Audio over IP: factors holding back adoption14 September 2015
A recent survey co-organised by Installation suggests that audio networking is still only finding its way into a minority of installations. David Davies asks leading vendors about the factors they think are currently holding back networking in the built environment – and what steps can be taken to increase the rate of adoption.
The survey of leading sound engineers and hire companies contained in the annual PSNLive supplement produced by sister magazine PSNEurope has consistently revealed what might most kindly be described as a fluctuating outlook on the topic of audio networking. While this year’s results did witness a surge in the number of respondents expecting it to impact significantly on their workflows, previous years have revealed sharply contrasting views about specific applications and technologies.
But if this survey only offered a ‘surface’ overview, a new investigation initiated by Installation in partnership with Dante media networking specialist Audinate and Roland Hemming’s RH Consulting offers a far more in-depth investigation. A full report on the results can be found in the August 2015 issue of Installation and online at http://bit.ly/1K7c23N, but several results stand out and bear repeating: for example, among those surveyed less than 50% of their projects during the last 12 months used audio networking. Meanwhile, client requests – rather than the inherent short- and long-term benefits – were determined to be the greatest single factor that would prompt those not using audio networking to make the switch.
That’s not to say the survey doesn’t contain many positive responses – a project sector question reveals an encouraging spread of projects ranging from education to theatre to houses of worship – and there is plenty of good news for Audinate, whose Dante technology’s market profile looks evermore secure with each passing month. But important concerns about the rate of adoption do remain, so Installation decided to speak to vendors about the reasons they feel networking is currently falling short of expectations – and whether this is something that can be resolved anytime soon.
Although emphases among manufacturers’ responses are the subject of variation, many concur that there are several primary factors currently providing a barrier to wider implementation of audio networking – chiefly perceived complexity and insufficient background knowledge and awareness.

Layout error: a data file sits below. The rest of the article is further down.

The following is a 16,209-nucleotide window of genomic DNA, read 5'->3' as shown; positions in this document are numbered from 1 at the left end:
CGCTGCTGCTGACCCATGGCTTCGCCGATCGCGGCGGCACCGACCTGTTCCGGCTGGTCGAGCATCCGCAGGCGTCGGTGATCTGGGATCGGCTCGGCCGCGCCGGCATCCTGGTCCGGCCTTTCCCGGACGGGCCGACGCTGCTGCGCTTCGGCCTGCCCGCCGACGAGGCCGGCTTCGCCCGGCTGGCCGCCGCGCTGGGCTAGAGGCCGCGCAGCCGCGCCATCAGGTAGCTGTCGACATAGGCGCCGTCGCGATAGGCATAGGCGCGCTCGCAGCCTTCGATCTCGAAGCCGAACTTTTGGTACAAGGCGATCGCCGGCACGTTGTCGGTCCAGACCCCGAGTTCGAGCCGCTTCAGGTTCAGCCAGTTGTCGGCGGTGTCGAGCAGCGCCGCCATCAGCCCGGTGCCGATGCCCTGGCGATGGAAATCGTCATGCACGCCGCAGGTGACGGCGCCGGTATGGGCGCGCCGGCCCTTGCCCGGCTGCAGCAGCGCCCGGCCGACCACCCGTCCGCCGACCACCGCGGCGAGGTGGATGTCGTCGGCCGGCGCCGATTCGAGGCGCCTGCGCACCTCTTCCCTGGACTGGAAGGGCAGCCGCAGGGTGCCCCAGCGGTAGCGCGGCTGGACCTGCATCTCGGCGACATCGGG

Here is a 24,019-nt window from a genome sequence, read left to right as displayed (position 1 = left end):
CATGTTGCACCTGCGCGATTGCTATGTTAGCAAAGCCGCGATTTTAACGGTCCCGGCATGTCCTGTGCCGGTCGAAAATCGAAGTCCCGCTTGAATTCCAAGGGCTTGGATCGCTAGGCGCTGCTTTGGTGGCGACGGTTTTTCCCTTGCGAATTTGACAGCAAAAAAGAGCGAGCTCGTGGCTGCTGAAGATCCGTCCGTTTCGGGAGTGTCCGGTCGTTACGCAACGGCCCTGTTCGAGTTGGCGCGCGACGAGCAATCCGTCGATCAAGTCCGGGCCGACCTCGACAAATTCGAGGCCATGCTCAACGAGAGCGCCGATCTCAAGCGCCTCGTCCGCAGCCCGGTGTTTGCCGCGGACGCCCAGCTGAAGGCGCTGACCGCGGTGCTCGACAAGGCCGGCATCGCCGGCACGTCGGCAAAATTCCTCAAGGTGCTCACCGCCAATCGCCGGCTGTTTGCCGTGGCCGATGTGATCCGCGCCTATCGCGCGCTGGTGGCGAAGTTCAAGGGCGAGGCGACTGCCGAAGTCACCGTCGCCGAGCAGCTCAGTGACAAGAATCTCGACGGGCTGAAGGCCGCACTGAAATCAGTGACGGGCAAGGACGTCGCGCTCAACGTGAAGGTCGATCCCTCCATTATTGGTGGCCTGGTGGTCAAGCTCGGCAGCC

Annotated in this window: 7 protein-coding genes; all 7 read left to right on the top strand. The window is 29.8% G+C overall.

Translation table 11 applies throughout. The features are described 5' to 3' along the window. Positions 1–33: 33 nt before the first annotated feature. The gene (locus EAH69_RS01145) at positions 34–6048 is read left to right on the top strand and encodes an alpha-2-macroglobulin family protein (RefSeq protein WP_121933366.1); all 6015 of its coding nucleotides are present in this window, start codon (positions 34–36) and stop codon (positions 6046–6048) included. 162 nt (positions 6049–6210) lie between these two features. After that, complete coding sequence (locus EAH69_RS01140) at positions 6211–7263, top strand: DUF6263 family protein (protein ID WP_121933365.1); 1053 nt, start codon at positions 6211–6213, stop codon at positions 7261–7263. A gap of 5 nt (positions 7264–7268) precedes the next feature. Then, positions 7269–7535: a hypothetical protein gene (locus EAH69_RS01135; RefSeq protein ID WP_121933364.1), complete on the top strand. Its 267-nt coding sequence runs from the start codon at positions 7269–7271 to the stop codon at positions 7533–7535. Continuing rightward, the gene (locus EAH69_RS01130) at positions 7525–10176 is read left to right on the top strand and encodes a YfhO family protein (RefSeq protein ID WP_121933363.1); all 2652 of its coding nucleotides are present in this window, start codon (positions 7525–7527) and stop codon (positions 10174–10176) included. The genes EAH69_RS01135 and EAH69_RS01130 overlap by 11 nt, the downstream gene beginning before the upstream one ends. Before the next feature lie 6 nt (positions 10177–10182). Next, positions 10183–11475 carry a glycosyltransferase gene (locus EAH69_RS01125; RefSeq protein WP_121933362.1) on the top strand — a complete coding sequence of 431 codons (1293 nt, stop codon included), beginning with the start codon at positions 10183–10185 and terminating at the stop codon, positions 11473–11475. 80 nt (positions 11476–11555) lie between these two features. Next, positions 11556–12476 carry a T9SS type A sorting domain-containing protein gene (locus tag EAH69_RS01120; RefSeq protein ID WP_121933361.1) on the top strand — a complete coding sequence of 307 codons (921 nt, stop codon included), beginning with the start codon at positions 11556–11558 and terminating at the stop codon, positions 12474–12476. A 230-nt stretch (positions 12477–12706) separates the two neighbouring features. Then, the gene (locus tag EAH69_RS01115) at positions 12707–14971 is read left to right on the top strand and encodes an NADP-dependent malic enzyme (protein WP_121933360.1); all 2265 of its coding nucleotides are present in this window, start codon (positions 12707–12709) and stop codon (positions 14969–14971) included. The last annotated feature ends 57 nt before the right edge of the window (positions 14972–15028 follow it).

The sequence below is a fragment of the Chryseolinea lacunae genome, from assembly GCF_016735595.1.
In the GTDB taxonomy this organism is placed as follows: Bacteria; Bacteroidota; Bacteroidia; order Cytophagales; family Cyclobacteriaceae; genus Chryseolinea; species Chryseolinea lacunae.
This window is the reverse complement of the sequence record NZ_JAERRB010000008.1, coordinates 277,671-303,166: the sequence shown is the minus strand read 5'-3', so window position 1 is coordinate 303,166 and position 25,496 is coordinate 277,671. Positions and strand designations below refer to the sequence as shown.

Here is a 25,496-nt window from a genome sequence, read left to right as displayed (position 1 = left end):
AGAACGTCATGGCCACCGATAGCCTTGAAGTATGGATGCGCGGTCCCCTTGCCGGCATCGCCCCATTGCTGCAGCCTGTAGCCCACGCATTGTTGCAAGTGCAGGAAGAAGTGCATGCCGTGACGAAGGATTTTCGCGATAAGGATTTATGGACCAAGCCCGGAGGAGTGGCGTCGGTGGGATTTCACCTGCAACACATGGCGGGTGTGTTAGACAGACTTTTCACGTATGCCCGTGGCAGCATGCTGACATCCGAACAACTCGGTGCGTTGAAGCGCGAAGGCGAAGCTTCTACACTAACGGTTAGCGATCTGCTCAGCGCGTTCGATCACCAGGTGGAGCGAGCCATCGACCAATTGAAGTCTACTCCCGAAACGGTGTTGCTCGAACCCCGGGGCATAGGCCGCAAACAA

“IP networks have been capable of carrying high-quality, low latency audio for many years, but it seems that fear caused by a lack of understanding has held people back,” says Pieter Schillebeeckx, product director at TSL Products. “The fear of precious audio packets sharing the same network as internet traffic – a highly unlikely scenario in the real world – has slowed widespread adaptation. Confidence levels, however, have started to rise as evermore audio-over-IP-based products are becoming available.”
Frank Frederiksen, managing director of Barix, also highlights the fear of the unknown alongside the cost of bringing networking to older installations. “If an older analogue system is already installed, it is likely too expensive to redo all wiring for IP if the system features do not absolutely require an IP system,” he says. “[In addition], IP systems are still viewed to some degree as a bit exotic and complex by many, which is likely scaring some away.”
Like many others interviewed for this piece, Trevor Donarski – product line manager, software and tools for Bose Professional – believes things are slowly moving in the direction of networked audio, but identifies two primary schools of thought in the industry at this time. “There are those who have done jobs with networked audio and are comfortable [with it] and know that it’s simple, flexible and makes the job easier to upgrade – and then there are those waiting on the sidelines who think it’s too complicated or, even worse, not ready for prime-time due to incompatible standards.”
For Donarski and many others, availability of training and the passage of time are likely to be fundamental factors in affecting widespread change. As to quite how much time will be needed… well, that old adage about pieces of string does spring inescapably to mind.